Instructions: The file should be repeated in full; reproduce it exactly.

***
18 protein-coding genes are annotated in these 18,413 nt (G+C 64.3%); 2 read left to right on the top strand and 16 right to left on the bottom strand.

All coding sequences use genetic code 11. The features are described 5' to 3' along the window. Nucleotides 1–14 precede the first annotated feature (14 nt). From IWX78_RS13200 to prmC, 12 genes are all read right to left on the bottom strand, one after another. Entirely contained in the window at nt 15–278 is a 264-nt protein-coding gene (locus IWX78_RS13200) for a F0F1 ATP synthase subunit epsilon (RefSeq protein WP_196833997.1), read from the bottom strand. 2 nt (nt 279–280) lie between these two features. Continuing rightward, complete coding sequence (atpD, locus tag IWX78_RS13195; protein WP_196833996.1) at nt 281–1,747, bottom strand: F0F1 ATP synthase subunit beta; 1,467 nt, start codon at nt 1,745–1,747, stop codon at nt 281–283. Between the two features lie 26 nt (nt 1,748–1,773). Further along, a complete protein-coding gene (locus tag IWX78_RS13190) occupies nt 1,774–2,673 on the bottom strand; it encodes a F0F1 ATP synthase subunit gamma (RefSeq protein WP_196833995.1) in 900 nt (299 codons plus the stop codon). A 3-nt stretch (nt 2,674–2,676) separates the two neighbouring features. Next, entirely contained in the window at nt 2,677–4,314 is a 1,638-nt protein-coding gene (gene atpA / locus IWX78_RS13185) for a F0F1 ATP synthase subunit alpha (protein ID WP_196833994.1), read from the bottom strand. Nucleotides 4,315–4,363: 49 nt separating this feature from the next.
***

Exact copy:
18 protein-coding genes are annotated in these 18,413 nt (G+C 64.3%); 2 read left to right on the top strand and 16 right to left on the bottom strand.

All coding sequences use genetic code 11. The features are described 5' to 3' along the window. Nucleotides 1–14 precede the first annotated feature (14 nt). From IWX78_RS13200 to prmC, 12 genes are all read right to left on the bottom strand, one after another. Entirely contained in the window at nt 15–278 is a 264-nt protein-coding gene (locus IWX78_RS13200) for a F0F1 ATP synthase subunit epsilon (RefSeq protein WP_196833997.1), read from the bottom strand. 2 nt (nt 279–280) lie between these two features. Continuing rightward, complete coding sequence (atpD, locus tag IWX78_RS13195; protein WP_196833996.1) at nt 281–1,747, bottom strand: F0F1 ATP synthase subunit beta; 1,467 nt, start codon at nt 1,745–1,747, stop codon at nt 281–283. Between the two features lie 26 nt (nt 1,748–1,773). Further along, a complete protein-coding gene (locus tag IWX78_RS13190) occupies nt 1,774–2,673 on the bottom strand; it encodes a F0F1 ATP synthase subunit gamma (RefSeq protein WP_196833995.1) in 900 nt (299 codons plus the stop codon). A 3-nt stretch (nt 2,674–2,676) separates the two neighbouring features. Next, entirely contained in the window at nt 2,677–4,314 is a 1,638-nt protein-coding gene (gene atpA / locus IWX78_RS13185) for a F0F1 ATP synthase subunit alpha (protein ID WP_196833994.1), read from the bottom strand. Nucleotides 4,315–4,363: 49 nt separating this feature from the next.